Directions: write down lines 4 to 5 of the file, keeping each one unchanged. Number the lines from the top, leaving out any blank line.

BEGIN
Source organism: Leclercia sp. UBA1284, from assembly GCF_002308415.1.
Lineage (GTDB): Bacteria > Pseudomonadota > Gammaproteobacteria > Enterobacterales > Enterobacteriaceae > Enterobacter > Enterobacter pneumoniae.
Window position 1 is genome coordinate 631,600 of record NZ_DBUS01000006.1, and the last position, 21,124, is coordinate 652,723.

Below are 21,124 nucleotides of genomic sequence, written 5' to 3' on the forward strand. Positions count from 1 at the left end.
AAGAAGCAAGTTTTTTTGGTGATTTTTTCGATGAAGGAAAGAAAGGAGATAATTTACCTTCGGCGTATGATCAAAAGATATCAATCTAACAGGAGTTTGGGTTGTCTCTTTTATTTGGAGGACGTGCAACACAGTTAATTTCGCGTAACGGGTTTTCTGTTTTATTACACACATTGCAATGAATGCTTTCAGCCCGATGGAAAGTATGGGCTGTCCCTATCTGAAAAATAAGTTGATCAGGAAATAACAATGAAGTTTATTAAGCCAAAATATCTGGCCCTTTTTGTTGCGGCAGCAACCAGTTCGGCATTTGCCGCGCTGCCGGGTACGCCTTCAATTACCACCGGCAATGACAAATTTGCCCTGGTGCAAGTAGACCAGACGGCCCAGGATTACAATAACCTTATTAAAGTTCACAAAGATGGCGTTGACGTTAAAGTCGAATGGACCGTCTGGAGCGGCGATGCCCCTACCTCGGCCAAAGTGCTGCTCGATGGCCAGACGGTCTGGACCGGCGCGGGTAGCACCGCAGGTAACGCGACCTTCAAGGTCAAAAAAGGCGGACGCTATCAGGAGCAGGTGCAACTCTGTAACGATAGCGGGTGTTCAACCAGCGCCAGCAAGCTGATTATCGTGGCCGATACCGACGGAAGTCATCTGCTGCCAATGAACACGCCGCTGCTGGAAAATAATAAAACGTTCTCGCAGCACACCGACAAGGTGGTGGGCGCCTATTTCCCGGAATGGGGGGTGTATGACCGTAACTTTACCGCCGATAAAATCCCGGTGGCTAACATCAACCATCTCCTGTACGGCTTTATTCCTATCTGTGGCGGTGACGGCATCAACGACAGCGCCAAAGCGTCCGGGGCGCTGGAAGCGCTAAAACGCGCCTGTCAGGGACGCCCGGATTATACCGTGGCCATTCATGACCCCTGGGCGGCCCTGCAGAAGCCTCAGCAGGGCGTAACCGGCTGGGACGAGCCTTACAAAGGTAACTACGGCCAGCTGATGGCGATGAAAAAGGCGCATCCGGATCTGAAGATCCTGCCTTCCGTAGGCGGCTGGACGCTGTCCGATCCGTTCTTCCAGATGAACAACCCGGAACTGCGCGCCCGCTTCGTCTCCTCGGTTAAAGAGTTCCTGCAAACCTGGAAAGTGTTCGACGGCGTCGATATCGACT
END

Below are 21,124 nucleotides of genomic sequence, written 5' to 3' on the forward strand. Positions count from 1 at the left end.
AAGAAGCAAGTTTTTTTGGTGATTTTTTCGATGAAGGAAAGAAAGGAGATAATTTACCTTCGGCGTATGATCAAAAGATATCAATCTAACAGGAGTTTGGGTTGTCTCTTTTATTTGGAGGACGTGCAACACAGTTAATTTCGCGTAACGGGTTTTCTGTTTTATTACACACATTGCAATGAATGCTTTCAGCCCGATGGAAAGTATGGGCTGTCCCTATCTGAAAAATAAGTTGATCAGGAAATAACAATGAAGTTTATTAAGCCAAAATATCTGGCCCTTTTTGTTGCGGCAGCAACCAGTTCGGCATTTGCCGCGCTGCCGGGTACGCCTTCAATTACCACCGGCAATGACAAATTTGCCCTGGTGCAAGTAGACCAGACGGCCCAGGATTACAATAACCTTATTAAAGTTCACAAAGATGGCGTTGACGTTAAAGTCGAATGGACCGTCTGGAGCGGCGATGCCCCTACCTCGGCCAAAGTGCTGCTCGATGGCCAGACGGTCTGGACCGGCGCGGGTAGCACCGCAGGTAACGCGACCTTCAAGGTCAAAAAAGGCGGACGCTATCAGGAGCAGGTGCAACTCTGTAACGATAGCGGGTGTTCAACCAGCGCCAGCAAGCTGATTATCGTGGCCGATACCGACGGAAGTCATCTGCTGCCAATGAACACGCCGCTGCTGGAAAATAATAAAACGTTCTCGCAGCACACCGACAAGGTGGTGGGCGCCTATTTCCCGGAATGGGGGGTGTATGACCGTAACTTTACCGCCGATAAAATCCCGGTGGCTAACATCAACCATCTCCTGTACGGCTTTATTCCTATCTGTGGCGGTGACGGCATCAACGACAGCGCCAAAGCGTCCGGGGCGCTGGAAGCGCTAAAACGCGCCTGTCAGGGACGCCCGGATTATACCGTGGCCATTCATGACCCCTGGGCGGCCCTGCAGAAGCCTCAGCAGGGCGTAACCGGCTGGGACGAGCCTTACAAAGGTAACTACGGCCAGCTGATGGCGATGAAAAAGGCGCATCCGGATCTGAAGATCCTGCCTTCCGTAGGCGGCTGGACGCTGTCCGATCCGTTCTTCCAGATGAACAACCCGGAACTGCGCGCCCGCTTCGTCTCCTCGGTTAAAGAGTTCCTGCAAACCTGGAAAGTGTTCGACGGCGTCGATATCGACT